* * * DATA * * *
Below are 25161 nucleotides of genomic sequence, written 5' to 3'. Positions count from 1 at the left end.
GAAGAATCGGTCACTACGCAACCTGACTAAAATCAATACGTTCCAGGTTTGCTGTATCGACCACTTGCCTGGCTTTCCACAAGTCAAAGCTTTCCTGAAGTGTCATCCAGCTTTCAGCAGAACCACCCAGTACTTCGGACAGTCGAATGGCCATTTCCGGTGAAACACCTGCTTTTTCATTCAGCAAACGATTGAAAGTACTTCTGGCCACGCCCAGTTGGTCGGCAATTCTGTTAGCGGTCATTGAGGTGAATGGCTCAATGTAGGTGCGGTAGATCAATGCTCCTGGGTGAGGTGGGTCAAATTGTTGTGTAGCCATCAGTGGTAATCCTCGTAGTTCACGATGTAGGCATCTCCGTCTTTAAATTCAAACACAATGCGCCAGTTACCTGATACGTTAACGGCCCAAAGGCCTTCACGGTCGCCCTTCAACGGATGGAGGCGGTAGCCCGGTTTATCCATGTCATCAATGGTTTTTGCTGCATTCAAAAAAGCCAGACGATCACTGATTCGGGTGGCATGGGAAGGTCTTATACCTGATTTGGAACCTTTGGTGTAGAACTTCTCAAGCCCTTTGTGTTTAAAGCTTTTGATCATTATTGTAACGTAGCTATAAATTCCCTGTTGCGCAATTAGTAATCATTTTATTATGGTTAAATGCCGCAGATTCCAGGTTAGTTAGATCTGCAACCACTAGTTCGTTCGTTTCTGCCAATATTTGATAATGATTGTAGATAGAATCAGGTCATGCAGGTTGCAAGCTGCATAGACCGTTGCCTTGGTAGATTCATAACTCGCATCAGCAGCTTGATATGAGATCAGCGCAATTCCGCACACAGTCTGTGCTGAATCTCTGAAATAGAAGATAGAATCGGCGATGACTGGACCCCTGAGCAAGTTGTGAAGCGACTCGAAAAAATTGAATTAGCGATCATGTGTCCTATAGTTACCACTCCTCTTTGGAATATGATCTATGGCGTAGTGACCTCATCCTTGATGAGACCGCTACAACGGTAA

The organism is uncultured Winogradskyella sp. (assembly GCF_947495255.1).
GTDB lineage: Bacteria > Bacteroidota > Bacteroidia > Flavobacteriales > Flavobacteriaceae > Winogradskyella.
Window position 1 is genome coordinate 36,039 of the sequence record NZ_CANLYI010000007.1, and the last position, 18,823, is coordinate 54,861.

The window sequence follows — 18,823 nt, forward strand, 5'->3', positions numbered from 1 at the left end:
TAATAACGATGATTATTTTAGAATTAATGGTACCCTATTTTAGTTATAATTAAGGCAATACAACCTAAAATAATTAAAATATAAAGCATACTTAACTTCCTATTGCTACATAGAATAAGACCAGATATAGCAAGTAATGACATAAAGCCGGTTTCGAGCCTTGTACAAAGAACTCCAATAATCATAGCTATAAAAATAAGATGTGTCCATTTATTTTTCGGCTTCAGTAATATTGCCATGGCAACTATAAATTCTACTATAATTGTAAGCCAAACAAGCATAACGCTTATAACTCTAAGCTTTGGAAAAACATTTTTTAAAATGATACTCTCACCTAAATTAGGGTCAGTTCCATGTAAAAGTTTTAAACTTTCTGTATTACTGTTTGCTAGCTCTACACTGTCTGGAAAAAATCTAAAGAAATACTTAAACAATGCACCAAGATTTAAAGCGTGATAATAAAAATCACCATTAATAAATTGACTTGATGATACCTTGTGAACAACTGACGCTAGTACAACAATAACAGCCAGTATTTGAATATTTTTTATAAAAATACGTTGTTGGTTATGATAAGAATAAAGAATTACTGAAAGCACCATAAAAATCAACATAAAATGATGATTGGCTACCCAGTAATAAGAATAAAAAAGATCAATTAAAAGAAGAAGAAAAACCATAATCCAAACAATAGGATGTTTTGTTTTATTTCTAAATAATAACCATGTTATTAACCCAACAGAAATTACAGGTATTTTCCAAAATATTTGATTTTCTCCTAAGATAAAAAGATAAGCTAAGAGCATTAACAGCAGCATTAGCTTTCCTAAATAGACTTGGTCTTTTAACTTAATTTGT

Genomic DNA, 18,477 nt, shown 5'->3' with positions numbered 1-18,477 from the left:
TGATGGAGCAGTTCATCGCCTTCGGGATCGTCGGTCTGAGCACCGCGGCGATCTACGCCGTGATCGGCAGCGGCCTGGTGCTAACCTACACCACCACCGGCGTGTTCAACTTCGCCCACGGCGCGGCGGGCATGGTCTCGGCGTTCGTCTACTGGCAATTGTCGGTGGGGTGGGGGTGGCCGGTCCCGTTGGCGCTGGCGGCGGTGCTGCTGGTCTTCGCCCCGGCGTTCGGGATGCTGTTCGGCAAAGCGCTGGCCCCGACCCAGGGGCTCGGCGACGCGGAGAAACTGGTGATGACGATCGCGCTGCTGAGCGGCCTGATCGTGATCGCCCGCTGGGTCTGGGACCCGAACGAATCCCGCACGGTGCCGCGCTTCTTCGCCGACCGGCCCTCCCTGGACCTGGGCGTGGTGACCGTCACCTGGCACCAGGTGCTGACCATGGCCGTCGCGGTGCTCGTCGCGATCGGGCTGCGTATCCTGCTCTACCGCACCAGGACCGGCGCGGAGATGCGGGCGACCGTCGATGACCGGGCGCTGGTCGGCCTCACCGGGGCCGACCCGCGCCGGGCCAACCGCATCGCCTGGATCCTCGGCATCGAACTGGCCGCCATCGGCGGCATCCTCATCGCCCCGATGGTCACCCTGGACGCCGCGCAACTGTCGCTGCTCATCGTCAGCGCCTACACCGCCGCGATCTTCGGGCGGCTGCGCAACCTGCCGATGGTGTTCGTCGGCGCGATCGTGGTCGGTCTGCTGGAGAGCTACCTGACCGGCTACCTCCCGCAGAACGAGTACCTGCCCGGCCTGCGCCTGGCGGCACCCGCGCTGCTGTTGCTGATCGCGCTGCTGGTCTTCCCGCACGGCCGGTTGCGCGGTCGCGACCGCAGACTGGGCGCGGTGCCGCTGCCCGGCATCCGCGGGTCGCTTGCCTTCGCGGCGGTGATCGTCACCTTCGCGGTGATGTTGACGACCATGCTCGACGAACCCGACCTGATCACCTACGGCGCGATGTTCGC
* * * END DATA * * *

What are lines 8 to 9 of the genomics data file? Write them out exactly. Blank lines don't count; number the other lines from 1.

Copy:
Genomic DNA, 18,477 nt, shown 5'->3' with positions numbered 1-18,477 from the left:
TGATGGAGCAGTTCATCGCCTTCGGGATCGTCGGTCTGAGCACCGCGGCGATCTACGCCGTGATCGGCAGCGGCCTGGTGCTAACCTACACCACCACCGGCGTGTTCAACTTCGCCCACGGCGCGGCGGGCATGGTCTCGGCGTTCGTCTACTGGCAATTGTCGGTGGGGTGGGGGTGGCCGGTCCCGTTGGCGCTGGCGGCGGTGCTGCTGGTCTTCGCCCCGGCGTTCGGGATGCTGTTCGGCAAAGCGCTGGCCCCGACCCAGGGGCTCGGCGACGCGGAGAAACTGGTGATGACGATCGCGCTGCTGAGCGGCCTGATCGTGATCGCCCGCTGGGTCTGGGACCCGAACGAATCCCGCACGGTGCCGCGCTTCTTCGCCGACCGGCCCTCCCTGGACCTGGGCGTGGTGACCGTCACCTGGCACCAGGTGCTGACCATGGCCGTCGCGGTGCTCGTCGCGATCGGGCTGCGTATCCTGCTCTACCGCACCAGGACCGGCGCGGAGATGCGGGCGACCGTCGATGACCGGGCGCTGGTCGGCCTCACCGGGGCCGACCCGCGCCGGGCCAACCGCATCGCCTGGATCCTCGGCATCGAACTGGCCGCCATCGGCGGCATCCTCATCGCCCCGATGGTCACCCTGGACGCCGCGCAACTGTCGCTGCTCATCGTCAGCGCCTACACCGCCGCGATCTTCGGGCGGCTGCGCAACCTGCCGATGGTGTTCGTCGGCGCGATCGTGGTCGGTCTGCTGGAGAGCTACCTGACCGGCTACCTCCCGCAGAACGAGTACCTGCCCGGCCTGCGCCTGGCGGCACCCGCGCTGCTGTTGCTGATCGCGCTGCTGGTCTTCCCGCACGGCCGGTTGCGCGGTCGCGACCGCAGACTGGGCGCGGTGCCGCTGCCCGGCATCCGCGGGTCGCTTGCCTTCGCGGCGGTGATCGTCACCTTCGCGGTGATGTTGACGACCATGCTCGACGAACCCGACCTGATCACCTACGGCGCGATGTTCGC